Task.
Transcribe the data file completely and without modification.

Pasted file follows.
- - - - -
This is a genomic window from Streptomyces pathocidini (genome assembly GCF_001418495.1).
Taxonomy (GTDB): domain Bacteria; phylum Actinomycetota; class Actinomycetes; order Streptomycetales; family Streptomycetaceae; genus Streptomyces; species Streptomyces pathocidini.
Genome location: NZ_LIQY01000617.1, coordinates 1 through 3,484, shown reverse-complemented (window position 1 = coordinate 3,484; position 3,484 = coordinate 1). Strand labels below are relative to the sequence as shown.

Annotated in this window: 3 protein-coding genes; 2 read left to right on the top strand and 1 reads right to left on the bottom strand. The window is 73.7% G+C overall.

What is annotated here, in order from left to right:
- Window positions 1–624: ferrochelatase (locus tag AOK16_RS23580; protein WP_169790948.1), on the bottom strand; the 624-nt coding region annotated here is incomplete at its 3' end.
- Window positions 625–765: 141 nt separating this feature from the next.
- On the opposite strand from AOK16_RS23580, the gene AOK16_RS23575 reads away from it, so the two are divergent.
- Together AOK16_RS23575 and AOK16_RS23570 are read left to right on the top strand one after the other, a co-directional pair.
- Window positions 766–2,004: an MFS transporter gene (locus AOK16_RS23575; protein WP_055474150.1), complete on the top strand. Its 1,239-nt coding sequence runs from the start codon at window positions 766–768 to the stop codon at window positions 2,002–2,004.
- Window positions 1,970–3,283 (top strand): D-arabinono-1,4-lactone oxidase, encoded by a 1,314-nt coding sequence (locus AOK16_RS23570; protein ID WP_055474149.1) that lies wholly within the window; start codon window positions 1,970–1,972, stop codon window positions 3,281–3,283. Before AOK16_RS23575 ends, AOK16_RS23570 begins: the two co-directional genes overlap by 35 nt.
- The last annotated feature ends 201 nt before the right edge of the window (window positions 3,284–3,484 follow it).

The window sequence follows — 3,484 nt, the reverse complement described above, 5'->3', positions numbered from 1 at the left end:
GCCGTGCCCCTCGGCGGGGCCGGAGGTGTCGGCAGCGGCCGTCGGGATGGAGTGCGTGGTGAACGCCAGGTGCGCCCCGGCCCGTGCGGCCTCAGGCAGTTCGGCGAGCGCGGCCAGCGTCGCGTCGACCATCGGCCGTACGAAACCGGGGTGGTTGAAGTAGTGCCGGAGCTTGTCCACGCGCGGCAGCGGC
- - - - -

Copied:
This is a genomic window from Streptomyces pathocidini (genome assembly GCF_001418495.1).
Taxonomy (GTDB): domain Bacteria; phylum Actinomycetota; class Actinomycetes; order Streptomycetales; family Streptomycetaceae; genus Streptomyces; species Streptomyces pathocidini.
Genome location: NZ_LIQY01000617.1, coordinates 1 through 3,484, shown reverse-complemented (window position 1 = coordinate 3,484; position 3,484 = coordinate 1). Strand labels below are relative to the sequence as shown.

Annotated in this window: 3 protein-coding genes; 2 read left to right on the top strand and 1 reads right to left on the bottom strand. The window is 73.7% G+C overall.

What is annotated here, in order from left to right:
- Window positions 1–624: ferrochelatase (locus tag AOK16_RS23580; protein WP_169790948.1), on the bottom strand; the 624-nt coding region annotated here is incomplete at its 3' end.
- Window positions 625–765: 141 nt separating this feature from the next.
- On the opposite strand from AOK16_RS23580, the gene AOK16_RS23575 reads away from it, so the two are divergent.
- Together AOK16_RS23575 and AOK16_RS23570 are read left to right on the top strand one after the other, a co-directional pair.
- Window positions 766–2,004: an MFS transporter gene (locus AOK16_RS23575; protein WP_055474150.1), complete on the top strand. Its 1,239-nt coding sequence runs from the start codon at window positions 766–768 to the stop codon at window positions 2,002–2,004.
- Window positions 1,970–3,283 (top strand): D-arabinono-1,4-lactone oxidase, encoded by a 1,314-nt coding sequence (locus AOK16_RS23570; protein ID WP_055474149.1) that lies wholly within the window; start codon window positions 1,970–1,972, stop codon window positions 3,281–3,283. Before AOK16_RS23575 ends, AOK16_RS23570 begins: the two co-directional genes overlap by 35 nt.
- The last annotated feature ends 201 nt before the right edge of the window (window positions 3,284–3,484 follow it).

The window sequence follows — 3,484 nt, the reverse complement described above, 5'->3', positions numbered from 1 at the left end:
GCCGTGCCCCTCGGCGGGGCCGGAGGTGTCGGCAGCGGCCGTCGGGATGGAGTGCGTGGTGAACGCCAGGTGCGCCCCGGCCCGTGCGGCCTCAGGCAGTTCGGCGAGCGCGGCCAGCGTCGCGTCGACCATCGGCCGTACGAAACCGGGGTGGTTGAAGTAGTGCCGGAGCTTGTCCACGCGCGGCAGCGGC